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Russell's teapot: how do we think about the existence of God?

Russell's teapot: how do we think about the existence of God?

June 21, 2022

Science and religion are two concepts that have often been seen as contrary, being two ways of trying to explain the reality that surrounds us and the same existence. Each one of them has its own characteristics, which even though they are not per se, they make their perspectives and ways of functioning differ in basic elements.

One of them is the position regarding the existence of God, something that various authors have debated long and hard throughout history. And within that debate, the discussion has stood out as to whether its existence is probable or not and in any case if what should be provided are proofs of its existence or non-existence. One of the concepts that have been used in this regard is the Russell teapot , this being the concept we are going to talk about throughout this article.

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What is Russell's teapot?

In 1952 the magazine Illustrated Magazine commissioned the famous philosopher, mathematician and writer and already then awarded with the Nobel Prize for Literature Bertrand Russell the writing of an article in which it reflected his opinion regarding the existence of God and the arguments used to debate that existence .

It would be in that article, which was finally not published, in which the renowned author used the analogy that is now known as Russell's teapot. The latter reads as follows:

If I had to suggest that between the Earth and Mars there is a Chinese teapot rotating around the sun in an elliptical orbit, no one would be able to reject my claim if I had taken the precaution of adding that the teapot is too small to be observed even by our telescopes. more powerful. But if I said that, since my affirmation can not be rejected, it is intolerable the presumption on the part of the human reason to doubt it, it would be thought that I am saying nonsense. Yes, however, the existence of such a teapot was affirmed in ancient books, taught as sacred truth every Sunday and instilled in the minds of children in school, the hesitation to believe in its existence would be a sign of eccentricity, and who I doubt it would deserve the attention of a psychiatrist in an enlightened time or an inquisitor in earlier times.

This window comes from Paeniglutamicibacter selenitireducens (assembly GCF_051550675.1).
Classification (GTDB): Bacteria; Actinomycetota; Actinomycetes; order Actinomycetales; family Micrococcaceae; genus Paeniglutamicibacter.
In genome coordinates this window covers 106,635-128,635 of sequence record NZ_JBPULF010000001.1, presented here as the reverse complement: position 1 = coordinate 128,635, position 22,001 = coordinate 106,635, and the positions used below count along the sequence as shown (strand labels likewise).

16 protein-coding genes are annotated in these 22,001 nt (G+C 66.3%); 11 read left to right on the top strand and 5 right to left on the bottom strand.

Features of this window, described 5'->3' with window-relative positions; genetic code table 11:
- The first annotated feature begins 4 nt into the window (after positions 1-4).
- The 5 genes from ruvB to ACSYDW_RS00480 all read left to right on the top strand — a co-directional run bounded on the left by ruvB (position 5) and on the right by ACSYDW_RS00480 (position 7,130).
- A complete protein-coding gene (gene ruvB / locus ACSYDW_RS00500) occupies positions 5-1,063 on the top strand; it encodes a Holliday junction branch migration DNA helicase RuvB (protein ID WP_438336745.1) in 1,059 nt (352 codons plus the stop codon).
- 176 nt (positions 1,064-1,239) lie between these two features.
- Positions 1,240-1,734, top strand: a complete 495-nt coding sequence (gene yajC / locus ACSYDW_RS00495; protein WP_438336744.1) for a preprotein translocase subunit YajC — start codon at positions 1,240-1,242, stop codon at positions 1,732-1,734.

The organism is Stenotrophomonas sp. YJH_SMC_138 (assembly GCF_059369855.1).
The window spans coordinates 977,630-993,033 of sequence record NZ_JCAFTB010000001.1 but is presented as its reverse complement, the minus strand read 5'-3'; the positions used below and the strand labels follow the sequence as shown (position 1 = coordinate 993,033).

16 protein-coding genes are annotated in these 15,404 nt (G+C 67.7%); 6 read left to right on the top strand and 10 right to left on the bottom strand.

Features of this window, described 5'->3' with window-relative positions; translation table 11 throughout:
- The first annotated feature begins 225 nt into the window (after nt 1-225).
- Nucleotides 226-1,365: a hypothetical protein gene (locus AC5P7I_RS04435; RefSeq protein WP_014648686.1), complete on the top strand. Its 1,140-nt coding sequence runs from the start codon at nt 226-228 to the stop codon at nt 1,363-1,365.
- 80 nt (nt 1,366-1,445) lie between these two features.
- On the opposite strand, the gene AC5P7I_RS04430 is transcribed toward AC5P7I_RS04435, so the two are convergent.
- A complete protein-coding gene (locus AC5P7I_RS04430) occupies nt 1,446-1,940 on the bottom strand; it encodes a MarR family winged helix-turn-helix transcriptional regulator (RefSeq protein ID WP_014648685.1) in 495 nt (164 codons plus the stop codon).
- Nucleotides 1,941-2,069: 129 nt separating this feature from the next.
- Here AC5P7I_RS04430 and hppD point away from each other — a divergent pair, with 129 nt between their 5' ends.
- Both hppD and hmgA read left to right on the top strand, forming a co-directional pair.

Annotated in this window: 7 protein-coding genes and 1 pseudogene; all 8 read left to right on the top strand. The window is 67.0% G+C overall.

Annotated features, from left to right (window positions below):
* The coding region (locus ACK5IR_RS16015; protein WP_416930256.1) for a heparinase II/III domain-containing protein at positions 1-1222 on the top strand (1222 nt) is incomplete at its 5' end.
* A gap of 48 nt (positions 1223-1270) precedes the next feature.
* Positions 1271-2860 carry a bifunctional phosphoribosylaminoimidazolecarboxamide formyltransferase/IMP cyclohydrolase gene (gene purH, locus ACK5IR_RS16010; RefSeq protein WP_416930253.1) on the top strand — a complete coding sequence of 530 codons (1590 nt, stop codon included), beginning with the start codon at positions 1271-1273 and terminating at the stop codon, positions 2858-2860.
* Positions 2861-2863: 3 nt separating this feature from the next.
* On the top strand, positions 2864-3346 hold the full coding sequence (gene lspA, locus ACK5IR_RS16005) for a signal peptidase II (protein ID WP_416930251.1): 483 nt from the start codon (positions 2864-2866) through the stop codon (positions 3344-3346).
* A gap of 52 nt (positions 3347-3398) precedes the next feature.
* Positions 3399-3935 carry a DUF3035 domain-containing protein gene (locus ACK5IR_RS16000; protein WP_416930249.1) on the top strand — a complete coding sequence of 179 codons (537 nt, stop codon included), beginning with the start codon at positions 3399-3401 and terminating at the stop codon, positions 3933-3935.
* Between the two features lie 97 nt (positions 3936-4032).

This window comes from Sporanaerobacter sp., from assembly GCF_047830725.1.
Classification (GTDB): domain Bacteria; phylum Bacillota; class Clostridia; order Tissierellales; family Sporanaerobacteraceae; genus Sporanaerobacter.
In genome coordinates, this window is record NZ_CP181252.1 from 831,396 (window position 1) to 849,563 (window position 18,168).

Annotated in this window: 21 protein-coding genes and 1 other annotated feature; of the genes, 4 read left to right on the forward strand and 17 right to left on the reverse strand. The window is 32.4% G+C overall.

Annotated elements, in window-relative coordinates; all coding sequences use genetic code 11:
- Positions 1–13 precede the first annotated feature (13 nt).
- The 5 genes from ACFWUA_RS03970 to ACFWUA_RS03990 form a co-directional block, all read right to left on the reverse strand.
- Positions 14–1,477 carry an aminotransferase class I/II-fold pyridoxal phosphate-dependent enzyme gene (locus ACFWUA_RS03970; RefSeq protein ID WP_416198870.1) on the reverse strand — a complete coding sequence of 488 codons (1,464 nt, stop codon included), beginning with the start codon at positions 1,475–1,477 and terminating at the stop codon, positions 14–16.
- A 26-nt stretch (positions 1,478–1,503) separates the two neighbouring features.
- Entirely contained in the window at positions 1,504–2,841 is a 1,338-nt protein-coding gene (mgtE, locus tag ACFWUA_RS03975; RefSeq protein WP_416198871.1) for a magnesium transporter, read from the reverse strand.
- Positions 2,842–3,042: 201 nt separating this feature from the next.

Thus, Russell's teapot is an analogy or simile that the author uses in order to present a skeptical perspective with regard to the discussion and the bias that is committed when considering as an argument of the existence of God the fact of not being able to prove its nonexistence.

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What is this argument really defending?

Keep in mind that while it may seem an argument contrary to religion or belief in God and in fact is often used in this regard, the truth is that the Russell teapot argument it is not deterministic and does not establish that there really can not be a deity : it only tries to show that the argumentation of its existence can not be based on the impossibility of denying it absolutely.

In other words, what the Russell teapot concept tells us is not that God exists or not (although Russell himself was skeptical about his existence at the time he wrote the argument we are dealing with in this article). ), but it does not make sense to define saying yes it does because there is no evidence to the contrary or pretend that such proof is necessary in order to deny it.

Thus, we would be facing a skeptical position that would rather be against a dogmatic position that demands the need to demonstrate that something does not exist to be able to say that it does not.

And it is that this way of thinking can not have a result other than that offered to dogma: as with the previous teapot, if God did not exist, it would not be possible to know it with complete certainty if we consider that perhaps our technology and ability to look for it not for the sufficient moment.

Thus, it defines the existence or nonexistence of the deity as something that it is neither verifiable nor falsifiable since it is not possible to perform checks with parameters that can test either of the two positions.

Not only applicable to religion

The argument or analogy of the teapot of Russell was originally raised in order to assess the fact that some orthodox religious positions suggest that the dogma and the very existence of God is demonstrated by the inability to provide evidence to deny it .

But beyond the religious sphere itself the analogy would still be applicable in all that situation in which it was demanded of a test that given the conditions presented in the assumed hypothesis or belief it was not impossible to carry out a verification or falsification of the matter. This serves as a basis, for example, for subjective aspects such as the beliefs and prejudices we make about others, certain moral precepts or organizational aspects such as leadership or power.

Bibliographic references:

  • Russell, B. (1952). Is there a God? Illustrated Magazine (unpublished). [On-line]. Available at: //

What is RUSSELL'S TEAPOT? What does RUSSELL'S TEAPOT mean? RUSSELL'S TEAPOT meaning & explanation (June 2022).

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